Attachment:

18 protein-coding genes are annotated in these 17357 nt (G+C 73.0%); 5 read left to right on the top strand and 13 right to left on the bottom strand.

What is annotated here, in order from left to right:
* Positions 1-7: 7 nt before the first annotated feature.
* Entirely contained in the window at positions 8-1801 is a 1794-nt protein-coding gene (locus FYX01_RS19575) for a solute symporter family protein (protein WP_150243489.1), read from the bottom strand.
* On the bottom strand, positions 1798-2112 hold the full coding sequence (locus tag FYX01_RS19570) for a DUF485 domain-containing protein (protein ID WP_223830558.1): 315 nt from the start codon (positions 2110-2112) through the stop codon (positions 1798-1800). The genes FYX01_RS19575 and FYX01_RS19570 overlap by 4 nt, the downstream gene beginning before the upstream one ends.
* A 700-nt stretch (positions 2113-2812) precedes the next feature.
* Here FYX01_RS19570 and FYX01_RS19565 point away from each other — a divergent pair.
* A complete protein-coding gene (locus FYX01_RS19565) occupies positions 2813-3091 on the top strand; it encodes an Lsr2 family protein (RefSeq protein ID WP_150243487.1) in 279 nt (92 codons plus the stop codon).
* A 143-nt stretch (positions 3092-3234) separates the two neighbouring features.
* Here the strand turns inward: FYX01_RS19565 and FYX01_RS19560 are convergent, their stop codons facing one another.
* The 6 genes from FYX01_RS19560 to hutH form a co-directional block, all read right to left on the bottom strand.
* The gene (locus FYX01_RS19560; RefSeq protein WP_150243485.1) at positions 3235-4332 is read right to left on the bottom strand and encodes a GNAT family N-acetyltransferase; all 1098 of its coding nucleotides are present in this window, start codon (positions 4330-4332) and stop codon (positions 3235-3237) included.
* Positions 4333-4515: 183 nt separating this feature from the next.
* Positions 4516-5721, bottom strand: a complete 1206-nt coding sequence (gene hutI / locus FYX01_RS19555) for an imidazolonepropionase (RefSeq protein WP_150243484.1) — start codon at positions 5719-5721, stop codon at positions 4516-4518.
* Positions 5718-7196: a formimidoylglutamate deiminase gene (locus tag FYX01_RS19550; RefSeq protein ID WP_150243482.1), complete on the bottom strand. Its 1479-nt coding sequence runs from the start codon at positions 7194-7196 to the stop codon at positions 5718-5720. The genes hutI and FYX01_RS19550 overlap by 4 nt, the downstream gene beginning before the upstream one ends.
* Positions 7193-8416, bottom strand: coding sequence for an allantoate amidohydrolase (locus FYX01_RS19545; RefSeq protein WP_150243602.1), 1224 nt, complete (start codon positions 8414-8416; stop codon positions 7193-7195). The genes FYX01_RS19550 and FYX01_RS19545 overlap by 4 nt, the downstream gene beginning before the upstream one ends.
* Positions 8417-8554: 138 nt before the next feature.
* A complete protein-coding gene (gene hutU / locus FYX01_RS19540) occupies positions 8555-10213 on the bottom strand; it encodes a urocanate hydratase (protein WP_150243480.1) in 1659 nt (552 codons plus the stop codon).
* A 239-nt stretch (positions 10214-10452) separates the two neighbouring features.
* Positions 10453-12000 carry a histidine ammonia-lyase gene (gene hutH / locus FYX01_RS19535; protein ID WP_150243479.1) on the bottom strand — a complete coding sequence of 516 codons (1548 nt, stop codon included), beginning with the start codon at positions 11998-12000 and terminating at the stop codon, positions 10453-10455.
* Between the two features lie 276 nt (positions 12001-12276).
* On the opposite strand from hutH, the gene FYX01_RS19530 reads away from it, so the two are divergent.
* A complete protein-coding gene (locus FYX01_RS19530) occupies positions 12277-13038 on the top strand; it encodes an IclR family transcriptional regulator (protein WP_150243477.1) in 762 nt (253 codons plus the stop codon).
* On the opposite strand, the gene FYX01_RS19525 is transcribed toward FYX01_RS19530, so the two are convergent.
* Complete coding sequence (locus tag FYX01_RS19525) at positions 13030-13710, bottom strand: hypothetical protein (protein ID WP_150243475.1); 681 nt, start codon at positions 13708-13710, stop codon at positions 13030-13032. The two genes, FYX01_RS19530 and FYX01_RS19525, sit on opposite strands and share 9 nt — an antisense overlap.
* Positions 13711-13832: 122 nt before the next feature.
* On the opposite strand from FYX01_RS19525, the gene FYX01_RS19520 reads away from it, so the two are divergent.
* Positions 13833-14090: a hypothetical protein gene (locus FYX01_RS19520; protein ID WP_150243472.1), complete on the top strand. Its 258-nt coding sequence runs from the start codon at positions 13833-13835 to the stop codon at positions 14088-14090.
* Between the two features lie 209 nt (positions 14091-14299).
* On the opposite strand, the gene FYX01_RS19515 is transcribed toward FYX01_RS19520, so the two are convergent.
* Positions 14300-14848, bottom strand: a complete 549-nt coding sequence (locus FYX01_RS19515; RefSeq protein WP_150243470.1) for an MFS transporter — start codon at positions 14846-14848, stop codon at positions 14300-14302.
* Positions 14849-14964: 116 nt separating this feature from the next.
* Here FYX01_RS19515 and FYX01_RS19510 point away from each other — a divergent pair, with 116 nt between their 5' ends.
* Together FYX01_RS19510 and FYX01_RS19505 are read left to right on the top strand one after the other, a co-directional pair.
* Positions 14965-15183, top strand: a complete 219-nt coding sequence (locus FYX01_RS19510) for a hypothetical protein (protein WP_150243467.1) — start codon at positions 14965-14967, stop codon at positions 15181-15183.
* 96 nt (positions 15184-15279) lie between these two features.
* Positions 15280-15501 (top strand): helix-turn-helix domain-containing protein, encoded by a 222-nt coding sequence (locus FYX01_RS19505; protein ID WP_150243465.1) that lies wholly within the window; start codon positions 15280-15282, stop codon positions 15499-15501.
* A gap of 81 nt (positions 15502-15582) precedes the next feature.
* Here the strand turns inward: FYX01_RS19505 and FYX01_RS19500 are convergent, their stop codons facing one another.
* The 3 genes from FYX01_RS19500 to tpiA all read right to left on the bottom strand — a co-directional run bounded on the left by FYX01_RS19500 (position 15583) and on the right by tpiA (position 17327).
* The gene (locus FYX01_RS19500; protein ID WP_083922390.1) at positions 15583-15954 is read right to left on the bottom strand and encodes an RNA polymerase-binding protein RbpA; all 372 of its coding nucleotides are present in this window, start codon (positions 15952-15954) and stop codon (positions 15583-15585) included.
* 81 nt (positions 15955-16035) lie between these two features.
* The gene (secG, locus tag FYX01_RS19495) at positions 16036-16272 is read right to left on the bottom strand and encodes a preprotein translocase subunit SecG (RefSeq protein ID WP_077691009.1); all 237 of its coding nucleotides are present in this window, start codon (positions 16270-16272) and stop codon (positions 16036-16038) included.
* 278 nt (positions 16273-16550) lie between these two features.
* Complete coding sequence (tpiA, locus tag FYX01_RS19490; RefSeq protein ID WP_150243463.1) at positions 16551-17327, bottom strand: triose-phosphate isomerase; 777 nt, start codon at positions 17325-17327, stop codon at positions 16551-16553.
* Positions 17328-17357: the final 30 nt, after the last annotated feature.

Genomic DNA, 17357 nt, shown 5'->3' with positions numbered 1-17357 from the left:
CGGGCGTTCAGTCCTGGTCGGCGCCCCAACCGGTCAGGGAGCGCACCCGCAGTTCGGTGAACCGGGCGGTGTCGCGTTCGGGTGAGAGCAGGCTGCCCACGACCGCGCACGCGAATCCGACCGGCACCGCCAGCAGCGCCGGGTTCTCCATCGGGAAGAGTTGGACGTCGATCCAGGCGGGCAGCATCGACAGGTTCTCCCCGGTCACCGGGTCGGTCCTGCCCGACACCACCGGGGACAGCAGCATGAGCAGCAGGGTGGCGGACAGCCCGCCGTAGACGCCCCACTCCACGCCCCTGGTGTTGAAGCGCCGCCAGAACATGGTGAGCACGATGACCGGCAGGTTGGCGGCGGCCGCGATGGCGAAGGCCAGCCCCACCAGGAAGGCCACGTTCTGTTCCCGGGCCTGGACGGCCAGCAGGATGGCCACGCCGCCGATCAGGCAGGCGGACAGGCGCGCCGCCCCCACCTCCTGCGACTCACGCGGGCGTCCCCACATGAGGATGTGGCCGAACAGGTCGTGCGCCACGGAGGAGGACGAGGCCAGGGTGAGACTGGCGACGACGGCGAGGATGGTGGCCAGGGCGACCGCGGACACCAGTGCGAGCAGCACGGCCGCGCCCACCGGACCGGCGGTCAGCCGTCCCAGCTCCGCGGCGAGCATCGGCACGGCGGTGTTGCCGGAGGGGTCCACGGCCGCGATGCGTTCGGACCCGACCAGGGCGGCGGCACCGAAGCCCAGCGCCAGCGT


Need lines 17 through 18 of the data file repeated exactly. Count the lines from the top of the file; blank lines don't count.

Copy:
* Positions 8417-8554: 138 nt before the next feature.
* A complete protein-coding gene (gene hutU / locus FYX01_RS19540) occupies positions 8555-10213 on the bottom strand; it encodes a urocanate hydratase (protein WP_150243480.1) in 1659 nt (552 codons plus the stop codon).